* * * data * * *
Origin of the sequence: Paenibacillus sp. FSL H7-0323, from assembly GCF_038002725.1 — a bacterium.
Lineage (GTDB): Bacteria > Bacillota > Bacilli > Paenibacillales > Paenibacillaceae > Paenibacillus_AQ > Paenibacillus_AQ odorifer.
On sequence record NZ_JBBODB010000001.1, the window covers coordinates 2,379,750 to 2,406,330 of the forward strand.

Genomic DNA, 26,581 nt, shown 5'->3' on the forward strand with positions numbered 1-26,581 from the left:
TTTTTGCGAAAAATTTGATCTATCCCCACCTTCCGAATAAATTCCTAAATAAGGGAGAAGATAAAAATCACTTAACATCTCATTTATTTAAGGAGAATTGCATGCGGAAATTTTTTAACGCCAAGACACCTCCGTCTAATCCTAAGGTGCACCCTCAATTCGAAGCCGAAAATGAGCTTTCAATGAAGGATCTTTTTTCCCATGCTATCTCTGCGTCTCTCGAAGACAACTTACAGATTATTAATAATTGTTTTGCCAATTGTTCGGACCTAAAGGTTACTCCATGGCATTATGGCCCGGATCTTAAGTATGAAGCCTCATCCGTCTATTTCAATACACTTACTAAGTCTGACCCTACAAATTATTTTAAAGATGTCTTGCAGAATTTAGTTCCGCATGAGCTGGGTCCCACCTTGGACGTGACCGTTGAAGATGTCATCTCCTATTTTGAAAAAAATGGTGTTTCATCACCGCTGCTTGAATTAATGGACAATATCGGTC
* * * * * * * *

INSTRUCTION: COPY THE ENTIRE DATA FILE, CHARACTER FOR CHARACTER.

Origin of the sequence: Paenibacillus sp. FSL H7-0323, from assembly GCF_038002725.1 — a bacterium.
Lineage (GTDB): Bacteria > Bacillota > Bacilli > Paenibacillales > Paenibacillaceae > Paenibacillus_AQ > Paenibacillus_AQ odorifer.
On sequence record NZ_JBBODB010000001.1, the window covers coordinates 2,379,750 to 2,406,330 of the forward strand.

Genomic DNA, 26,581 nt, shown 5'->3' on the forward strand with positions numbered 1-26,581 from the left:
TTTTTGCGAAAAATTTGATCTATCCCCACCTTCCGAATAAATTCCTAAATAAGGGAGAAGATAAAAATCACTTAACATCTCATTTATTTAAGGAGAATTGCATGCGGAAATTTTTTAACGCCAAGACACCTCCGTCTAATCCTAAGGTGCACCCTCAATTCGAAGCCGAAAATGAGCTTTCAATGAAGGATCTTTTTTCCCATGCTATCTCTGCGTCTCTCGAAGACAACTTACAGATTATTAATAATTGTTTTGCCAATTGTTCGGACCTAAAGGTTACTCCATGGCATTATGGCCCGGATCTTAAGTATGAAGCCTCATCCGTCTATTTCAATACACTTACTAAGTCTGACCCTACAAATTATTTTAAAGATGTCTTGCAGAATTTAGTTCCGCATGAGCTGGGTCCCACCTTGGACGTGACCGTTGAAGATGTCATCTCCTATTTTGAAAAAAATGGTGTTTCATCACCGCTGCTTGAATTAATGGACAATATCGGTC